The Big Timber Pioneer (Big Timber, Mont.) 1983-current, January 25, 1984, Image 1

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» B I G T I M B E R ' Wednesday, Januaryi4f5T 1984 Volume 96 No-20' Serving Big Timber and Sweet Grass County, Montana 25C P I O N E E R The Herders are hot! An account of this week’s games is on page 4 The FHA’crs cleaned all day Saturday. There's proof on page 5 Details of the March of Dimes organization and how the chanty affects us in Sweet Grass County is presented on page 10. The first baby bom at the Sweet Grass Community Hospital in 1984 arrived last Thursday evening, January 19, around 6:00. Little Julie Kate was bom to Pat and Jean Clark. She weighed in at 7 lbs, 6 oz. Grandparents are Bo and Helen Clark o f McLeod and Larry ar.d Pat Towe o f Hampton, Iowa Congratulations to the new family1. Board hasn’t hired architect. . . yet Some Sweet Grass County High School officials are concer- cd that a headline in last week's Pioneer story on the proposed project to complete the new SG H S gymnasium gave the impression the trustees have hired an archi- tect While that appears to be their intention, at this point the board has not allocated any money to hire such a firm. The board is now in the process of obtaining pnees to see what such services would cost SGHS Pnncipal Garret Franks said last week he expects an architect’s fee to finish the new gym will be around S3.000 Franks explained the plans for that portion of the high school have been done. What is sought from an architect is to secure estimates on the needed work. Those figures have been tentatively estimated at between S325-350,000. One firm has said they will do the cstimaung work for nothing provided they are awarded the job should the board decide the project will be undertaken, Franks said. School officials are still waiting for answers to their inquiries from other architectural firms and plan a meeting with the Billings firm of Johnson and Graham next week. Public meetings to discuss finishing the new gym, changing the school day hours, and the upcoming proposed General Fund budget have been scheduled around the county Check the ad in today s newpaper for the date and location of the session closest to you Pat Hansen’s story of endurance is published by youth magazine Pat Hansen has written a story of endurance, drive and reliance on God\s help that has been published in High Adventure magazine Hansen's story, prepared with the help of former Big Timber residents Terry and Linda Ryaa tells of the 28-year-old paraple­ gic's journey over Grouse Creek Trail to reach the West Boulder Ranger Station Believing he wouldn’t make it Pat was en­ couraged to keep going by his traveling companion Kathy Estes. As night fell and with God-s help he says, the trek was completed and Pat's goal accom­ plished High Adventure is a magazine for young boys published quarterly by the General Council of the As­ semblies of God in Springfield MO Ride for March of Dimes Saturday Dan Halverson needs cross links If horseback nding is your thing, and the March of Dimes your cause, then you have a chance to combine the two this Saturday, January 28 at the 20th Annual Sweet Grass County March of Dimes nde. It was 20 years ago that the late Don Todd Sr. and veteran radio broadcaster Lonnie Bell started the March of Dimes Horse Ride. Don’s son. Sonny Todd is heading up this year’s event and Lonnie BcIL with the horse he rode on the original nde- Tom Thumb- will be here to participate. Sonny explained the events which led to the start of this tra ditioa His dad had given Bell the horse Tom Thumb, and when the two men discussed how to get the animal to Billings an idea was born The men decided to nde to the eastern city “ Pony Express Style\ and collect for the March of Dimes along the way. The first ndes started at the Todd's Work Creek ranch and ended at the Billings Livestock Commission a 75-mile trek which took about 12 hours. In the be­ ginning a great deal of publicity was generated by the nde and two to three thousand dollars was col­ lected through outnght donations and pledges. Bell has continued to devote many hours to the chanty and has generated at least S 100.000 for the worthy cause through the years. Sweet Grass County boasts two ndes this year The Melville group will leave Big Sky comer at 8 a m Saturday morning and travel down Highway 191 to Big Timber. If you're planning on making that trip, bnng a sack lunch. The second group will leave from 4 Winds between 9 and 10 am. and follow Highway 10 They estimate amving in downtown Big Timber at 2:00 pm. Fifteen to30 nders are expected along this route accompanied by one wagon. Riders Bell and Todd expect to make the tnp irregardless of the weather \ T ve ridden m 20 below before.\ Sonny remarked. Donations will be accepted by the ndcr> at any location along their routes, in addition to the horsemen and horsewomen being sponsored Anyone seeking further infor­ mation or wanting to sponsor a rider may contact Sonny at 932- 6626 or932-4447 or Mike Cowen at 932-4645 There is still plenty of room for more nders to make the tnp If you’ve got any old. worn out tire chain cross links you have no use for, Dan Halverson needs them The Big Timber man is creating a sculpture tocommcmor ate Big Timber's Centennial and will use the cross links to depict sheep s wooL Anyone with links to donate to the cause may contact Halverson or leave them at 4 Winds Inn or at The Pioneer Power goes oflj SO phones stop ringing Community needs to be assessed The Big Timber City County Planning Board has been recently directed by the City Council to conduct a \Community Develop ment Needs Assessment\. The purpose of which will be to deter­ mine what the City of BigTimber’s current and future needs arc in “We are more than pleased by the overwhelming success of our INFO line,*’ Pioneer publisher Dale Oberly said Tuesday. The 24 hour a day, 7 days a week tele­ phone newsline has received an average of 40 calls an hour be­ tween 7 a.m. and 11 p.m. in it’s first week of operation. One problem encountered was that due to heavy use. some callers could not get through terms of: 1) public facilities; 2) housing and 3) economic develop ment The Needs Assessment process will begin with a public mceung to be held by the Planning Board next Thursday night. February 2, 1984 at 7-30 pm in City HalL The Planning Board*s goal will Also, newsline users are mis- dialing the 932-INFO number, which is 932-4636. Instead of dialing the final 6, some callers dial \O ” for operator and reach the John Hcrries home. Mrs. Herries said she received over 50 wrong numbers the first two days the news service was on the line. Other callers are dialing the “ 1 ” instead of the “ 4\. or “ I” , which also gives them a wrong conncc- bc to establish a pnonuzed list of Big Timber's development needs based on public input and the seventy of identified problems. The resulting list could be used by city leaders as a basis for allocat­ ing scarce funds to future projects, as well as a basis for applying for federal CDBG funds. tion. Through the cooperation of SGHS basketball coach Al Buerkle and the team statistician. INFO is able to announce the basketball scores immediately fol­ lowing the conclusion of the game This enables those who can’t attend the home games to team the score and will be particularly de­ sirable information when the team travels out of town. “ Public involvement is the key to a useful needs assessment pro­ gram.\ comments Planning Board Chairman Doug Lowry. \We’re hoping for a good turnout at the February 2 meeung so that poten- Ual projects can be discussed with more than just a few concerned individuals\ If you call 932-INFO and get a busy signal, then someone is on the line. If you call and the phone continues to ring after the first or second time, one of two things is happening. Either the telephone lines are being transferred at the time, or a new recording is being made. In either case, calling back in about 10 minutes will hopefully get you through. The power went out in the Big Timber area shortly before 9 p m Monday Power lines near the Burlington-Northern Highway 191 underpass were downed by high winds. The town and sur­ rounding homes had electricity restored a little over an hour from the initial black out. The lines w ent down at the Dale O’ocrly residence north of tow a When the wires touched the ground, they sparked a small grass fire, which the wind began to blow- in the direction of the Oberly house. Dale Oberly. seeing the flames, attempted to call the 911 emer­ gency number to report the loca­ tion of the downed lines and the need for possible help should the fire spread. But upon dialing he discovered the telephone line was not ringing into the Sheriff s office. The regular Sheriff s line was also inoperable. Luckily, the strong breeze fan­ ned out the fire soon aftei it started Oberly was able to eventually make contact with the Sheriff s office by staying on the line and letting the phone ring Dispatcher Bee Willson periodically picked up the receiver to check if anyone was on the line. Undcrshcnff George Ames explained the phones in the Sheriff s office did not ring automatically because the depart­ ment employs a “ keyboard\ sy­ stem. In the past the office has utilized an additional ringer, which is triggered when the power is off and allows the dispatcher to hear the calL However, when the911 number was enacted last week, the special nngcr was not hooked u p thus, the reason for the silent telephone Ames said Tuesday Triangle employees have resolved the pro­ blem and both the 911 and the regular Sheriff s department nunv bers will nng when the pow cr is off Montana Power workmen switched the incoming power to turn electricity back on in tow a then concentrated in restoring scr vice to the outlying areas. 932 -INFO goes over big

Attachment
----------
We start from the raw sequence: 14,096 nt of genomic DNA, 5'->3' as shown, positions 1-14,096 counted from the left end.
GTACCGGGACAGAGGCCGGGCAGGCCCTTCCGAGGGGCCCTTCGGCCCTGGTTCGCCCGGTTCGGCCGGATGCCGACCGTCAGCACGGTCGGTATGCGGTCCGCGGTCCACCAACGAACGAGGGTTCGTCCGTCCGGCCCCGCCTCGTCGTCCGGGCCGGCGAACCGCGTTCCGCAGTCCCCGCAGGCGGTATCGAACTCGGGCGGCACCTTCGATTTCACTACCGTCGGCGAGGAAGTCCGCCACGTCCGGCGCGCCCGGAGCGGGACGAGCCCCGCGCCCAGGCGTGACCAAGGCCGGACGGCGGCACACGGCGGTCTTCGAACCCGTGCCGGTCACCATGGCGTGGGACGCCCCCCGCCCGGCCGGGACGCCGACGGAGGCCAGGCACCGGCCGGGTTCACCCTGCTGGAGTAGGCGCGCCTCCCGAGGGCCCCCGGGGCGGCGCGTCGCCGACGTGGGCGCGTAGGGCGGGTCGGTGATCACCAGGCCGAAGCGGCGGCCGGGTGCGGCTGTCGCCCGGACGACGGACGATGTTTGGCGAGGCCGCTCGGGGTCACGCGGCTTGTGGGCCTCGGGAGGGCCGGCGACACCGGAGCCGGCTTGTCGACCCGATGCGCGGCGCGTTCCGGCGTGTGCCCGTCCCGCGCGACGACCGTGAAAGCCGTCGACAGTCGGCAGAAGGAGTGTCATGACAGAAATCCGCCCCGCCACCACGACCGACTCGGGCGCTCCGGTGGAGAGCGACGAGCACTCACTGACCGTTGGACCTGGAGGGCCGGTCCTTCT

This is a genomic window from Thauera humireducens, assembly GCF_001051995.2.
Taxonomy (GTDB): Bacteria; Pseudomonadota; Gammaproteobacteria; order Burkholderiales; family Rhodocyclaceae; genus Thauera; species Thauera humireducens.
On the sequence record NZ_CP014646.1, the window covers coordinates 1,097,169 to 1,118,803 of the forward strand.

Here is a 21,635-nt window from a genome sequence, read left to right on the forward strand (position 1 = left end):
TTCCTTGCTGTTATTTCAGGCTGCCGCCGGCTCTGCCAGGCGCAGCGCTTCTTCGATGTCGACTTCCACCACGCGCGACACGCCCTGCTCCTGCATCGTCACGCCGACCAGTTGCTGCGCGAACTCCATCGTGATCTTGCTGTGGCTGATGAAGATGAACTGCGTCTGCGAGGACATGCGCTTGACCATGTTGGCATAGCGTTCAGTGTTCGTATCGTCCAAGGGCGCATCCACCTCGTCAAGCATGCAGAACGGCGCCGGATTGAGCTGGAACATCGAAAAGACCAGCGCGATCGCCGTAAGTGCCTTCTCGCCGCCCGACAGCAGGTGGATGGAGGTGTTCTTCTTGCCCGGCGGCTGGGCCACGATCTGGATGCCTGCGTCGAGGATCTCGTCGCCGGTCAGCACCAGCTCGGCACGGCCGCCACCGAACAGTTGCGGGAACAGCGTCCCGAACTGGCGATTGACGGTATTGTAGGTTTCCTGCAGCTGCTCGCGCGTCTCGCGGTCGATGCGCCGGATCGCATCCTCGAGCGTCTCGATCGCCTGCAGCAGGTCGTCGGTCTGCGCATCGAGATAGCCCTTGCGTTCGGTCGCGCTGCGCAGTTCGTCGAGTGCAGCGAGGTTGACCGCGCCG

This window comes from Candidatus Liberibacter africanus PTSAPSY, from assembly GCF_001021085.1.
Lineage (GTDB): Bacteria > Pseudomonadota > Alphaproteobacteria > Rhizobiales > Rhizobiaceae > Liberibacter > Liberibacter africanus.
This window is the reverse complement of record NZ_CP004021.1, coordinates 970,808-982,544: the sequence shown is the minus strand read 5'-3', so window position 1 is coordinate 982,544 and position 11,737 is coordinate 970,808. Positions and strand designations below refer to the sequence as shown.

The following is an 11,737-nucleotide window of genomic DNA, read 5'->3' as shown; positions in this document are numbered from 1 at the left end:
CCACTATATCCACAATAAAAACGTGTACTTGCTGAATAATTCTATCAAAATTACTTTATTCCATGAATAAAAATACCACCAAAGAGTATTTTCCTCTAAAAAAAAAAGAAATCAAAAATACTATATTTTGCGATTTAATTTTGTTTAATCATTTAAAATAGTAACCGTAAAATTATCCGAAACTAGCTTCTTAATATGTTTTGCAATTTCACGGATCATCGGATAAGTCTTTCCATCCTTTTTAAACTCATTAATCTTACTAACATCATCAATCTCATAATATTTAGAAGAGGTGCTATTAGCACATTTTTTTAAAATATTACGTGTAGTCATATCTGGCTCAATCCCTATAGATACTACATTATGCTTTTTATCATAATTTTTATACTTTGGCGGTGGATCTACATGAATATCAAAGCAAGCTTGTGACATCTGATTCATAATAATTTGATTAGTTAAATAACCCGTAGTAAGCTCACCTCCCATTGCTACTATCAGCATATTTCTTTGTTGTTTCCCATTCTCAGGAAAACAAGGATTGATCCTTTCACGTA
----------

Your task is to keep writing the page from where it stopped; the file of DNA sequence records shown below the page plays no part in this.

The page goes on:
The Big Timber Pioneer (Big Timber, Mont.), 25 Jan. 1984, located at <http://montananewspapers.org/lccn/sn83002511/1984-01-25/ed-1/seq-1/>, image provided by MONTANA NEWSPAPERS, Montana Historical Society, Helena, Montana.